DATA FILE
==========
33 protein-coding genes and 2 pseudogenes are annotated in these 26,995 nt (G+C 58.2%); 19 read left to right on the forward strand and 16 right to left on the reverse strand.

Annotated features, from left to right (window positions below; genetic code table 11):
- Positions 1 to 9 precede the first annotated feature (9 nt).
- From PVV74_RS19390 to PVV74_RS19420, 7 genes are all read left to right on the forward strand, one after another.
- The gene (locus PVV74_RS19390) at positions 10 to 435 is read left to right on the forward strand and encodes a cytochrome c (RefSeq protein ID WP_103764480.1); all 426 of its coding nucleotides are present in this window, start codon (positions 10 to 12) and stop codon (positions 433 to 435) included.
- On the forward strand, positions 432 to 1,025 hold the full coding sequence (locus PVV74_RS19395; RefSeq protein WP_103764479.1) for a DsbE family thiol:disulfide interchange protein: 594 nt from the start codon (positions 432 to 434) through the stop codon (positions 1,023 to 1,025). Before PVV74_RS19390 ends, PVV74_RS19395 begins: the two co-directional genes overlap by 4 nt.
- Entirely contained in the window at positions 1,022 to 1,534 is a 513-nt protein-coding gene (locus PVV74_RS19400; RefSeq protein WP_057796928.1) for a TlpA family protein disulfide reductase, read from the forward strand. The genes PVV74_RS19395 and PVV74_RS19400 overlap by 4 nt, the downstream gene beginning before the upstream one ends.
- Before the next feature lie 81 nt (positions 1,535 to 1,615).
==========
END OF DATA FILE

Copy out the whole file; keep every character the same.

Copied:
33 protein-coding genes and 2 pseudogenes are annotated in these 26,995 nt (G+C 58.2%); 19 read left to right on the forward strand and 16 right to left on the reverse strand.

Annotated features, from left to right (window positions below; genetic code table 11):
- Positions 1 to 9 precede the first annotated feature (9 nt).
- From PVV74_RS19390 to PVV74_RS19420, 7 genes are all read left to right on the forward strand, one after another.
- The gene (locus PVV74_RS19390) at positions 10 to 435 is read left to right on the forward strand and encodes a cytochrome c (RefSeq protein ID WP_103764480.1); all 426 of its coding nucleotides are present in this window, start codon (positions 10 to 12) and stop codon (positions 433 to 435) included.
- On the forward strand, positions 432 to 1,025 hold the full coding sequence (locus PVV74_RS19395; RefSeq protein WP_103764479.1) for a DsbE family thiol:disulfide interchange protein: 594 nt from the start codon (positions 432 to 434) through the stop codon (positions 1,023 to 1,025). Before PVV74_RS19390 ends, PVV74_RS19395 begins: the two co-directional genes overlap by 4 nt.
- Entirely contained in the window at positions 1,022 to 1,534 is a 513-nt protein-coding gene (locus PVV74_RS19400; RefSeq protein WP_057796928.1) for a TlpA family protein disulfide reductase, read from the forward strand. The genes PVV74_RS19395 and PVV74_RS19400 overlap by 4 nt, the downstream gene beginning before the upstream one ends.
- Before the next feature lie 81 nt (positions 1,535 to 1,615).